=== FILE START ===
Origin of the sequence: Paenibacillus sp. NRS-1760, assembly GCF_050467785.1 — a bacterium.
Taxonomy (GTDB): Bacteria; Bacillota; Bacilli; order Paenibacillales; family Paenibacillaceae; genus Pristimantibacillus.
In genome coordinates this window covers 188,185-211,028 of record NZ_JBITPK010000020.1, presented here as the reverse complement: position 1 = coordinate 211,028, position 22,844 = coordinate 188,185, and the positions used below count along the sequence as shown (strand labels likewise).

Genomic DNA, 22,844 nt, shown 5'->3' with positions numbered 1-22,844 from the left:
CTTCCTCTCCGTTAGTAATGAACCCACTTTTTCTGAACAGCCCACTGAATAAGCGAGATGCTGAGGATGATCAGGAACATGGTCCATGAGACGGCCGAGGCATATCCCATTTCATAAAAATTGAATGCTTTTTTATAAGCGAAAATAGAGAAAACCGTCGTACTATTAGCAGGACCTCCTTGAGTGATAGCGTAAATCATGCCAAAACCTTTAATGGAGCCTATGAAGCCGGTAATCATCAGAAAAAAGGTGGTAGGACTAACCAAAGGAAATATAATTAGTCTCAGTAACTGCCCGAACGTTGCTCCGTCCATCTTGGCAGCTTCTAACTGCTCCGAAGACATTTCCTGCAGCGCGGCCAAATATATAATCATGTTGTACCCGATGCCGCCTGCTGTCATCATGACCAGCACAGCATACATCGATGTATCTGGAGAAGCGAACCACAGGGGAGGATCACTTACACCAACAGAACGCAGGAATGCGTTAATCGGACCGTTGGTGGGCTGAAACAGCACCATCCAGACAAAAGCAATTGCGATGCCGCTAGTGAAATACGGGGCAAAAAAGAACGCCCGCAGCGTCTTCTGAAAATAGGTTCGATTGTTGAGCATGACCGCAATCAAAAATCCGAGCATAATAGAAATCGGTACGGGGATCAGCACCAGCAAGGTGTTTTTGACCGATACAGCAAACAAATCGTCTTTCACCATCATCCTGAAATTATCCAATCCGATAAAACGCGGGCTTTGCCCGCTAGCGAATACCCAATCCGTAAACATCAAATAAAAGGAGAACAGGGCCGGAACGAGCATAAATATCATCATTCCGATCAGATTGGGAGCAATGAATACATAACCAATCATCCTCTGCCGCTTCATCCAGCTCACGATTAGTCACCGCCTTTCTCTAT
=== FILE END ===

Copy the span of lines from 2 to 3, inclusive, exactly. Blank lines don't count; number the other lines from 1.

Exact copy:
Taxonomy (GTDB): Bacteria; Bacillota; Bacilli; order Paenibacillales; family Paenibacillaceae; genus Pristimantibacillus.
In genome coordinates this window covers 188,185-211,028 of record NZ_JBITPK010000020.1, presented here as the reverse complement: position 1 = coordinate 211,028, position 22,844 = coordinate 188,185, and the positions used below count along the sequence as shown (strand labels likewise).